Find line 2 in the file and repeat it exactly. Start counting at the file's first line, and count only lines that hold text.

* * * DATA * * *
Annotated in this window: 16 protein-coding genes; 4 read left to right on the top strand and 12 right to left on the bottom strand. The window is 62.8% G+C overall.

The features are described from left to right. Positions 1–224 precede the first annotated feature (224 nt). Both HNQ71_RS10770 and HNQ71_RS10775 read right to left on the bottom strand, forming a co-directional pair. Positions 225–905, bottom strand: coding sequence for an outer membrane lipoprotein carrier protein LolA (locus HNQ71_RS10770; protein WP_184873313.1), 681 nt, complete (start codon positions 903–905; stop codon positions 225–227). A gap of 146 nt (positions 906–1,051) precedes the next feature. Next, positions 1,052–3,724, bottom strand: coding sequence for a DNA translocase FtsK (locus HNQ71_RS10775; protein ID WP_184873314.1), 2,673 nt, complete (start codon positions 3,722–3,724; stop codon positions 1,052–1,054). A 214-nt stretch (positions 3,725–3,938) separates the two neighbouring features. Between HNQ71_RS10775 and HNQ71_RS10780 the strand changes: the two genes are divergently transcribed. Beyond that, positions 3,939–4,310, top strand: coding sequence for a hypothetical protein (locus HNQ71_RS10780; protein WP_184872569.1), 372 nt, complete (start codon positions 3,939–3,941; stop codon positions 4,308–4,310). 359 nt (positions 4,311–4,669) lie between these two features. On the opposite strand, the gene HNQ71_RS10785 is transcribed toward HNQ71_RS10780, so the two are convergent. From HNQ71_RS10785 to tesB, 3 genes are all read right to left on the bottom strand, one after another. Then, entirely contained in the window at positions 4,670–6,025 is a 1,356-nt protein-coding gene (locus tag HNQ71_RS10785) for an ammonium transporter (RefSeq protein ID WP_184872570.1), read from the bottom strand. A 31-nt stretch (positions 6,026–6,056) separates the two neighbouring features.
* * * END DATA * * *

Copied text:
The features are described from left to right. Positions 1–224 precede the first annotated feature (224 nt). Both HNQ71_RS10770 and HNQ71_RS10775 read right to left on the bottom strand, forming a co-directional pair. Positions 225–905, bottom strand: coding sequence for an outer membrane lipoprotein carrier protein LolA (locus HNQ71_RS10770; protein WP_184873313.1), 681 nt, complete (start codon positions 903–905; stop codon positions 225–227). A gap of 146 nt (positions 906–1,051) precedes the next feature. Next, positions 1,052–3,724, bottom strand: coding sequence for a DNA translocase FtsK (locus HNQ71_RS10775; protein ID WP_184873314.1), 2,673 nt, complete (start codon positions 3,722–3,724; stop codon positions 1,052–1,054). A 214-nt stretch (positions 3,725–3,938) separates the two neighbouring features. Between HNQ71_RS10775 and HNQ71_RS10780 the strand changes: the two genes are divergently transcribed. Beyond that, positions 3,939–4,310, top strand: coding sequence for a hypothetical protein (locus HNQ71_RS10780; protein WP_184872569.1), 372 nt, complete (start codon positions 3,939–3,941; stop codon positions 4,308–4,310). 359 nt (positions 4,311–4,669) lie between these two features. On the opposite strand, the gene HNQ71_RS10785 is transcribed toward HNQ71_RS10780, so the two are convergent. From HNQ71_RS10785 to tesB, 3 genes are all read right to left on the bottom strand, one after another. Then, entirely contained in the window at positions 4,670–6,025 is a 1,356-nt protein-coding gene (locus tag HNQ71_RS10785) for an ammonium transporter (RefSeq protein ID WP_184872570.1), read from the bottom strand. A 31-nt stretch (positions 6,026–6,056) separates the two neighbouring features.